What is Normal?

A woman’s body image takes a beating after childbirth, however confident she is. It takes time to accept the changes in your body. In the case of a c-section, the scar, in itself, might be traumatic for you. Remember you are not alone, and it is natural to feel upset about it.

And then there is society’s expectation of what birth should be. Even though the c-section was your choice or an emergency, chances are a feeling of guilt might creep in eventually. It might feel difficult to handle suggestions and comments. Remember that you are safe and healthy, so is your baby, which is more important.

What to Lookout for?

Postnatal depression is more common nowadays, but that doesn't lessen the significance of it. Keep an eye out for postnatal depression and know the difference of feeling anxious to the former. The symptoms of postnatal depression include,

  • Low mood
  • Feeling sad and hopeless
  • Lack of confidence
  • Strong feelings of guilt
  • Not able to concentrate
  • Not sleeping well or sleeping too much.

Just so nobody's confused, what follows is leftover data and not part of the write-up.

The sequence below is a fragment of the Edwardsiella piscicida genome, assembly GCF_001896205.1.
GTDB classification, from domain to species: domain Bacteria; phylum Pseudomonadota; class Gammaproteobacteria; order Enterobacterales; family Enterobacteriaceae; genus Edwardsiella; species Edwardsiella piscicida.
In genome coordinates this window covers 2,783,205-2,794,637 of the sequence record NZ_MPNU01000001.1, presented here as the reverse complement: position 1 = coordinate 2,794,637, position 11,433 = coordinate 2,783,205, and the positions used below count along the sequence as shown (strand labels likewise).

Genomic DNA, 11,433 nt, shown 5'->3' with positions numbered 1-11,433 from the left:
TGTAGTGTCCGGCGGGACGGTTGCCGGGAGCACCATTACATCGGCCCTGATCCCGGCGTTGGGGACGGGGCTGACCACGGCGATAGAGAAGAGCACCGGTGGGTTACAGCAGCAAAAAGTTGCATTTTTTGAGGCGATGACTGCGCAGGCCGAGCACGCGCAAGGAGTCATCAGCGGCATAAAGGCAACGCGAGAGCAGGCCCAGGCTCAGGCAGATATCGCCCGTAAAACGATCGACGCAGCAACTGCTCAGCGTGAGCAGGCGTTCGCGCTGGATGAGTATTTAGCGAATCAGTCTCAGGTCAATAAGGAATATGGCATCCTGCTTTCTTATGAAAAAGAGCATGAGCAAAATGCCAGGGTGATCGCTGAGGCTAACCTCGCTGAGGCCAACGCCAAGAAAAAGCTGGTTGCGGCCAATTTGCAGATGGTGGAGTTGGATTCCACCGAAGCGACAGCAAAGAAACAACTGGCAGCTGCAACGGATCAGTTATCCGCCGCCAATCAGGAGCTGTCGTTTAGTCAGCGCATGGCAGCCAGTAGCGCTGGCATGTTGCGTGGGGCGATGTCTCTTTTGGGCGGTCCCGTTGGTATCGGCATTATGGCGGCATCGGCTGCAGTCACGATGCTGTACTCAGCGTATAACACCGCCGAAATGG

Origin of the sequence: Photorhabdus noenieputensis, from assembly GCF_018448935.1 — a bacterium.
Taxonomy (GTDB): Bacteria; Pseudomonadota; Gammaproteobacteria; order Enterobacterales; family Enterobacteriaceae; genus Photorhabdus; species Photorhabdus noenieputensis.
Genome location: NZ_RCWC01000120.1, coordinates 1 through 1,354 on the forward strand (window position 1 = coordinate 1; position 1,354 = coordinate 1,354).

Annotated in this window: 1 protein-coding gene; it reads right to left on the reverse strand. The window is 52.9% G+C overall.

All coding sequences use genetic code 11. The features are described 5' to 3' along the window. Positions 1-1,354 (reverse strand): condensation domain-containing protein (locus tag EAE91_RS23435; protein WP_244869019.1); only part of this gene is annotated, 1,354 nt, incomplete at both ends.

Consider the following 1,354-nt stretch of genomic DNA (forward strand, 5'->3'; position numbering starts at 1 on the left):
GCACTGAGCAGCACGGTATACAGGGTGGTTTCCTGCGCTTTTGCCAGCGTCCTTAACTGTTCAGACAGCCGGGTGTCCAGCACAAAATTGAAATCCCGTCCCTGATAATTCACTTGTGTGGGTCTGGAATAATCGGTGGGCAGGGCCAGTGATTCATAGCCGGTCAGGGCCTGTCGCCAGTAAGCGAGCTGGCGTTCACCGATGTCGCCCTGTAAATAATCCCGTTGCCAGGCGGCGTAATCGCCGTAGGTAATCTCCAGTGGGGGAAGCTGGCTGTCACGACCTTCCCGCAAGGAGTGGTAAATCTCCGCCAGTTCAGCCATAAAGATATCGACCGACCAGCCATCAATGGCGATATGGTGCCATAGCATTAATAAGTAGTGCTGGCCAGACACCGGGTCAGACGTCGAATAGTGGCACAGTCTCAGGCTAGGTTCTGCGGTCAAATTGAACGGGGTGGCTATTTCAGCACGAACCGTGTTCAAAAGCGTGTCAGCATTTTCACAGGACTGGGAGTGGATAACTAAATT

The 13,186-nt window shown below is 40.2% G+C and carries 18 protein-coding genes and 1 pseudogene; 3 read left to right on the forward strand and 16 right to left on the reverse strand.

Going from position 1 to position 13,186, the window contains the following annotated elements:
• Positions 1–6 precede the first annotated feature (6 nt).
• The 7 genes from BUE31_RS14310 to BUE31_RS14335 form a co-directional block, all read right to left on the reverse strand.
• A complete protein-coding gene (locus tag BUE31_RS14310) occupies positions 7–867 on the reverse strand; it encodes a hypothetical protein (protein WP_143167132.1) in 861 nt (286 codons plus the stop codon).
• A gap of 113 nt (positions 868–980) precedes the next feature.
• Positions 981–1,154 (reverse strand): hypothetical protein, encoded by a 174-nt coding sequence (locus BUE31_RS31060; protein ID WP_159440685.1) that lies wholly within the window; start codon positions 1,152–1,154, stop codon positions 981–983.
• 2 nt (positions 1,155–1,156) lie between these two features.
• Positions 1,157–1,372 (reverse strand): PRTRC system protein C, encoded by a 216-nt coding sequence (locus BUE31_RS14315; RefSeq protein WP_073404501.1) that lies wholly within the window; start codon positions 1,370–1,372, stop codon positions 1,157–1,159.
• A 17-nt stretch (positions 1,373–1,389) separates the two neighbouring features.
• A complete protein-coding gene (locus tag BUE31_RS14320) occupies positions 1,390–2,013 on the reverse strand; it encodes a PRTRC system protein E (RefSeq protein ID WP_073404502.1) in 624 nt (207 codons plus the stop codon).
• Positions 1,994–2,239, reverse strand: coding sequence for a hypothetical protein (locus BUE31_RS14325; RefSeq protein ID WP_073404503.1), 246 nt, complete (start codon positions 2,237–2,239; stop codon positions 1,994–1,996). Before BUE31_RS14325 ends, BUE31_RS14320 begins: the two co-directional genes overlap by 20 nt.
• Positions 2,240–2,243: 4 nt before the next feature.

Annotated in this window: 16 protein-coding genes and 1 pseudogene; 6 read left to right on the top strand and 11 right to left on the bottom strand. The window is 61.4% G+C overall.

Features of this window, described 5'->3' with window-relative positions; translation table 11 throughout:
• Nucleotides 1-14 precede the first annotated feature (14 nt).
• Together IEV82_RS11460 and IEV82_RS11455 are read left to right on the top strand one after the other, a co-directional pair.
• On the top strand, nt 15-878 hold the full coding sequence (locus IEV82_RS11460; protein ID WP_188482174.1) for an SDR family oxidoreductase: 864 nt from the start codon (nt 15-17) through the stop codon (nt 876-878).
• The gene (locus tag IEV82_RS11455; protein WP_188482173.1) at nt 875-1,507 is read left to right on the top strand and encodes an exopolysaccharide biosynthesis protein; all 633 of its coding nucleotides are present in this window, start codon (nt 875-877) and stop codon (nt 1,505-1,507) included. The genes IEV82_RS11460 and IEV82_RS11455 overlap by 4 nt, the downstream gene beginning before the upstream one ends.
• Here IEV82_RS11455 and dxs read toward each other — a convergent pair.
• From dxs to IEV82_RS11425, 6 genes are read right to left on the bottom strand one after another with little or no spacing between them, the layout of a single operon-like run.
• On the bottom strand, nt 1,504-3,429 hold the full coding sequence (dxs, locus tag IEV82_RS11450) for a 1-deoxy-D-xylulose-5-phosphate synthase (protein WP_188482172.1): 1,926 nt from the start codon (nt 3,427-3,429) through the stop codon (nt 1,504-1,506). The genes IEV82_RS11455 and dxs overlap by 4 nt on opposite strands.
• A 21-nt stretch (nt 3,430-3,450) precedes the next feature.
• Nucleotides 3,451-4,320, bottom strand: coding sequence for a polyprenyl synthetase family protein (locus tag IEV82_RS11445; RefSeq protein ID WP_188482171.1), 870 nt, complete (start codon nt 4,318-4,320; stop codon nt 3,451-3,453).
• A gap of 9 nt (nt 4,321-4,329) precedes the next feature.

• No appetite

Watch out for Post Traumatic Stress Disorder. PTSD can happen to women after giving birth especially if the birth was traumatic or if she did not receive proper care. The symptoms include but is not restricted to,

  • Flashbacks about the difficult part of the birth
  • Feeling anxious
  • Not wanting to talk about birth or avoiding places that remind you of the birth.
  • Struggling with everyday activities.

Watch out for these and if anything strikes odd, consult the doctor immediately.

What Can You Do?

If you sense anything out of ordinary or any of the symptoms above, seek the help of the doctor. The doctor might be able to counsel or refer you to a mental health team. With PTSD, it is usually the latter. For postnatal depression, you might undergo therapy and if it doesn't work, antidepressants will be suggested. If you are breastfeeding, it will also be taken into consideration.

Sunandha Wilis
After spending 12 years in the hectic corporate world, Sunandha quit the industry to follow her passion for writing. She enjoys writing on a variety of subjects including travel, health, beauty, fashion and technology. Apart from writing she also dons the hat of an editor from time to time. Her time off is spent listening to music and wrestling with her boys.
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Try to make half your plate fruits and vegetables. Fruits and vegetables have vitamins and minerals that keep you healthy. They also have fiber, which helps prevent constipation. Make sure to wash fruits and vegetables under running cold water before eating them.